- Carignan, (April 2005). “Extended Hi Rotation Curve and Mass Distribution of M31”APJ Letters. arXiv:astro-ph/0603143
- Oman, (Jul 2015) “The unexpected diversity of dwarf galaxy rotation curves” arXiv:1504.01437v2
- Sofue (Aug 2016) “Rotation and Mass in the Milky Way and Spiral Galaxies”
- Shan (August 2010) “Mass discrepancy in galaxy clusters as a result of the offset between dark matter and baryon distributions” arxiv.org/abs/1006.3484
- Bradac, (March 2008) “Dark Matter and Baryouns in the Most X-Ray Lumious and Merging Galaxy Cluster” RX J1347.5−1145 http://www.slac.stanford.edu/cgi-wrap/getdoc/slac-pub-13191.pdf
- Rev. Astron. Astrophys. (1999). 37: 127-189 1999 “The X-ray/Lensing Mass Discrepancy” https://ned.ipac.caltech.edu/level5/March03/Mellier/Mellier3.html
- Wu, T. (1998) “A comparison of different cluster mass estimates: consistency or discrepancy?” http://articles.adsabs.harvard.edu/cgi-bin/nph-iarticle
- Soucail (January 2012)”Dark matter distribution in the merging cluster Abell 2163”
- Newton, Optice: Sive de Reflexionibus, Refractionibus, Inflexionibus & Coloribus Lucis Libri Tres,Propositio II, Experimentum VII, edition 1740:Ex quo clarissime apparet, lumina variorum colorum varia esset refrangibilitate : idque eo ordine, ut color ruber omnium minime refrangibilis sit, reliqui autem colores, aureus, flavus, viridis, cæruleus, indicus, violaceus, gradatim & ex ordine magis magisque refrangibiles.
- Newton(1704). Opticks.
- Oh, (May 2015). “High-resolution Mass Models of Dwarf Galaxies from Little Things”. The Astronomical Journal. 149 (6): 180.
- Genina, (Jul 2017) “The core-cusp problem: a matter of perspective”. arXiv:1707.06303
- White (3 February 2001). “The mass of a halo”. Astronomy and Astrophysics. 367 (1): 27–32.
- Kirshner (2002). “The Extravagant Universe: Exploding Stars, Dark Energy and the Accelerating Cosmos”. Princeton University Press. p. 71.
- Carroll (Jul 2013). “An Introduction to Modern Astrophysics (International ed.). Pearson”. pp. 1173–1174.
- Epps(March 2017). “The weak-lensing masses of filaments between luminous red galaxies”, Monthly Notices of the Royal Astronomical Society. https://academic.oup.com/mnras/article-lookup/doi/10.1093/mnras/stx517
- Geller; (1989). “Mapping the universe.”. Science. 246 (4932): 897–903. 10.1126/science.246.4932.897.
- Okabe (Mar 2017)“Strongly baryon-dominated disk galaxies at the peak of galaxy formation ten billion years ago” 10.1038/nature21685 arXiv:1703.04310
- Lang (Mar 2017) “Falling outer rotation curves of star-forming galaxies at 0.6 < z < 2.6 probed with KMOS^3D and SINS/ZC-SINF” 10.3847/1538-4357/aa6d82 or arXiv:1703.05491v1
- Wuyts (Aug 2016) “KMOS^3D: Dynamical constraints on the mass budget in early star-forming disks”
- Übler (Jun 2017)”The evolution of the Tully-Fisher relation between z~2.3 and z~0.9 with KMOS^3D” 10.3847/1538-4357/aa7558 arXiv:1703.04321v2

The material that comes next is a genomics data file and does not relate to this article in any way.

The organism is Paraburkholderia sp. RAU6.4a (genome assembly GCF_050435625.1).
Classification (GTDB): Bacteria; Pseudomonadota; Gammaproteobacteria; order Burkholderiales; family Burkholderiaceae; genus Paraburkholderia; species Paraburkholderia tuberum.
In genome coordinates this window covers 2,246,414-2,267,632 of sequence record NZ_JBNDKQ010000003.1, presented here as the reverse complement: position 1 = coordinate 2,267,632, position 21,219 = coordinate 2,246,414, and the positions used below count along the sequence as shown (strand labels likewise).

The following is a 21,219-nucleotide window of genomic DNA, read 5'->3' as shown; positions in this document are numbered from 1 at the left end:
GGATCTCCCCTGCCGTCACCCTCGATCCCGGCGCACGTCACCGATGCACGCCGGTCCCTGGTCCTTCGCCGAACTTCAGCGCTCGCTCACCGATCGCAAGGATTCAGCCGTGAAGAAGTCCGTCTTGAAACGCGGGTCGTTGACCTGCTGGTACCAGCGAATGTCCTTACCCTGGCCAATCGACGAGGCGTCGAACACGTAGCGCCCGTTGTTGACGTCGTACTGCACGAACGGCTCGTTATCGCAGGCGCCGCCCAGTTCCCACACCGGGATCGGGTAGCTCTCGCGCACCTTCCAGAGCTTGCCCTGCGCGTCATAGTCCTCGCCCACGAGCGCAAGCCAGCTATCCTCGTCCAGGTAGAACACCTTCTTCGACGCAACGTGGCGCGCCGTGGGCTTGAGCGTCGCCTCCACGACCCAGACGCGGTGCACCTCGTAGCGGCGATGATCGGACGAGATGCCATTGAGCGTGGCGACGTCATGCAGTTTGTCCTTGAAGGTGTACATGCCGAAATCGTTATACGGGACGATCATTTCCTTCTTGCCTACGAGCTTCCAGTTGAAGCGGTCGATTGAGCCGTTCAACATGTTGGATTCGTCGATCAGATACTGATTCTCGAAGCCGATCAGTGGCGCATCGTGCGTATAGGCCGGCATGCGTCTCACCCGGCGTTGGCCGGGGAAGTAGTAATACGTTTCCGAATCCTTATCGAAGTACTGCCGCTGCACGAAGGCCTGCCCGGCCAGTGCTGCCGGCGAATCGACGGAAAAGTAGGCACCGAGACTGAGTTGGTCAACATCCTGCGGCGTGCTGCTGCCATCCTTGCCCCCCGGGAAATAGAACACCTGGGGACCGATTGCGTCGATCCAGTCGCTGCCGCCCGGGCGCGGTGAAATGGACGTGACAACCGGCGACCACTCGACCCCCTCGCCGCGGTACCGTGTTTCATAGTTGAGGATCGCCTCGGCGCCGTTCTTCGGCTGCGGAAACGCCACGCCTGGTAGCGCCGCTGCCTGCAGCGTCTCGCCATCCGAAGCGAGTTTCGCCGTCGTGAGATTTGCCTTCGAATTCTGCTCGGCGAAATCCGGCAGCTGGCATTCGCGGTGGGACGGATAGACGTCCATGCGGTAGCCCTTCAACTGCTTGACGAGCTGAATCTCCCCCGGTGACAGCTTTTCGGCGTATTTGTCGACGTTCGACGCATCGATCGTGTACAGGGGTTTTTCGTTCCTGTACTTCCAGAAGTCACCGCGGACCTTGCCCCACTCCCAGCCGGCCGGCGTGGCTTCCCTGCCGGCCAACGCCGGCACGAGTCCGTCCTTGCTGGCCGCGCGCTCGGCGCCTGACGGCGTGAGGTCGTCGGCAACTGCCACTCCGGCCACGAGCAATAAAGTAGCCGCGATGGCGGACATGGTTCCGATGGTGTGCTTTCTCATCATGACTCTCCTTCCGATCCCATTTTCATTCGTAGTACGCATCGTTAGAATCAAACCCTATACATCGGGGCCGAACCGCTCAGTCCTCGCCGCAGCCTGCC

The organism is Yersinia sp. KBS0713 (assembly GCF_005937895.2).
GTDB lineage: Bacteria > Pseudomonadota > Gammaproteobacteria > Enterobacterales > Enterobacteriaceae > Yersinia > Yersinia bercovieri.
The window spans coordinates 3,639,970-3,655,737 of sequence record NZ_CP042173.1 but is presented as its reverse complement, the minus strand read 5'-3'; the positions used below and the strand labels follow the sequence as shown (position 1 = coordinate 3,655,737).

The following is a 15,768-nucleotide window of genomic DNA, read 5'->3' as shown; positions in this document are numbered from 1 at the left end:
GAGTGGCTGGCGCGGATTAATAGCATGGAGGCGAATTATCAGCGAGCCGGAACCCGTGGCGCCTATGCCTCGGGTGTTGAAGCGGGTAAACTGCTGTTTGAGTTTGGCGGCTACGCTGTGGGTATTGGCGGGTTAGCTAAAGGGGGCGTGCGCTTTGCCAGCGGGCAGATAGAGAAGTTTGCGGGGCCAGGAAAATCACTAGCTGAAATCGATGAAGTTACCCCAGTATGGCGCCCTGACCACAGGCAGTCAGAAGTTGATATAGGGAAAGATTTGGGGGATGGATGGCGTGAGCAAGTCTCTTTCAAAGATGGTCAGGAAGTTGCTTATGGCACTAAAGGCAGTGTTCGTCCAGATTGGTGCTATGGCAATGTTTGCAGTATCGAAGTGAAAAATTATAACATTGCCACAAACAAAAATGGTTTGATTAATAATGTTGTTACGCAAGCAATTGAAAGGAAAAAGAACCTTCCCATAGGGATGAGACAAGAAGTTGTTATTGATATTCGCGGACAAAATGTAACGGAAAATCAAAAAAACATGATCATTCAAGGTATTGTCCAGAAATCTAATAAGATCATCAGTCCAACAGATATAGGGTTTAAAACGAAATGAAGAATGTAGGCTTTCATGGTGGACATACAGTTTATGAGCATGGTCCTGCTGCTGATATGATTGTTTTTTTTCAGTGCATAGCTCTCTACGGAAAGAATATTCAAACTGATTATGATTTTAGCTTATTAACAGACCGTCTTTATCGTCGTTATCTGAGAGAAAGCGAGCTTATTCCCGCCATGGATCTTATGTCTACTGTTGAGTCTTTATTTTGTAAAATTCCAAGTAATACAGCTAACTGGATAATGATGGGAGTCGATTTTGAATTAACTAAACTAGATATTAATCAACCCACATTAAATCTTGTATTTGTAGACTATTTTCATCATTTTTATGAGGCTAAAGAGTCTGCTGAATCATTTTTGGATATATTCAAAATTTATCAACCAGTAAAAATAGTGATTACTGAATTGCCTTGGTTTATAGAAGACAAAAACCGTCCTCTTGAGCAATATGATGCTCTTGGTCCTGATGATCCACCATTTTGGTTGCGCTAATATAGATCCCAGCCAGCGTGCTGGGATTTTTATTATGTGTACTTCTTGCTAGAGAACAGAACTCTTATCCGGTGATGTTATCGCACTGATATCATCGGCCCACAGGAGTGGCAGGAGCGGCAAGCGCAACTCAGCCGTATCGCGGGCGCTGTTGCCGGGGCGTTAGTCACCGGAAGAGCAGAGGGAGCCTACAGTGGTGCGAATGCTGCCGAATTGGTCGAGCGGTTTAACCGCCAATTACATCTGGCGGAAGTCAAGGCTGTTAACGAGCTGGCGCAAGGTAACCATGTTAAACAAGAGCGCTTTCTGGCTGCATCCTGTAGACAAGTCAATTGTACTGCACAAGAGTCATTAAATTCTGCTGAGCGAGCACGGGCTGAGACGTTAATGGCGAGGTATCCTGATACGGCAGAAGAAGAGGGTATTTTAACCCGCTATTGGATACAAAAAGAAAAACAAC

- Ringermacher (October 2014) “Model –Independent Plotting of the Cosmological Scale Factor of the Cosmological Scale a Function of Look Back Time”
- I. Ringermacher (March 2015) “Observation of Discrete Oscillations In a Model-Independent Plot of Cosmological Scale Factor Versus Lookback Time and Scalar Field Model”
- Eisenstein, D. J. (2005). “Dark energy and cosmic sound”. New Astronomy Reviews. 49 (7–9): 360. Bibcode:2005NewAR..49..360E. doi:10.1016/j.newar.2005.08.005.
- Eisenstein (2005). “Detection of the Baryon Acoustic Peak in the Large‐Scale Correlation Function of SDSS Luminous Red Galaxies”. The Astrophysical Journal. 633 (2): 560. Bibcode:2005ApJ…633..560E. arXiv:astro-ph/0501171 .
- Dodelson,(2003). Modern Cosmology. Academic Press. ISBN978-0122191411.
- Gannon (December 21, 2012). “New ‘Baby Picture’ of Universe Unveiled”. Space.com. Retrieved December 21, 2012.
- Bennett (2012). “Nine-Year Wilkinson Microwave Anisotropy Probe (WMAP) Observations: Final Maps and Results”. arXiv:1212.5225
- Zao, (14 May 2013). “Casimir forces on a silicon micromechanical chip”. Nature Communications. 4: 1845
- Sparnaay (1957). “Attractive Forces between Flat Plates”. Nature. 180 (4581): 334
- Sparnaay (1958). “Measurements of attractive forces between flat plates”. Physica. 24 (6–10): 751.
- Lamoreaux, (1997). “Demonstration of the Casimir Force in the 0.6 to 6 μm Range”. Physical Review Letters. 78
- Mohideen (1998). “Precision Measurement of the Casimir Force from 0.1 to 0.9 µm”. Physical Review Letters. 81 (21): 4549
- G, Bressi (2002). “Measurement of the Casimir Force between Parallel Metallic Surfaces”. Physical Review Letters. 88 (4): 041804.
- Nemiroff, (17 December 2006). “Photo of ball attracted to a plate by Casimir effect”. Astronomy Picture of the Day. NASA.
- Genet (2004). “Electromagnetic vacuum fluctuations, Casimir and Van der Waals forces”. Annales de la Fondation Louis de Broglie. 29 (1–2): 311–328.
- “The Force of Empty Space”, Physical Review Focus, 3 December 1998
- Lambrecht, “The Casimir effect: a force from nothing”, Physics World, September 2002.
- American Institute of Physics News Note 1996
- Jaffe (2005). “Casimir effect and the quantum vacuum”. Physical Review D. 72 (2): 021301.
- “The Casimir effect: a force from nothing”. Physics World. 1 September 2002. Retrieved 17 July 2009. http://wwwf9.ijs.si/~margan/Articles/vacuum_energy_density.pdf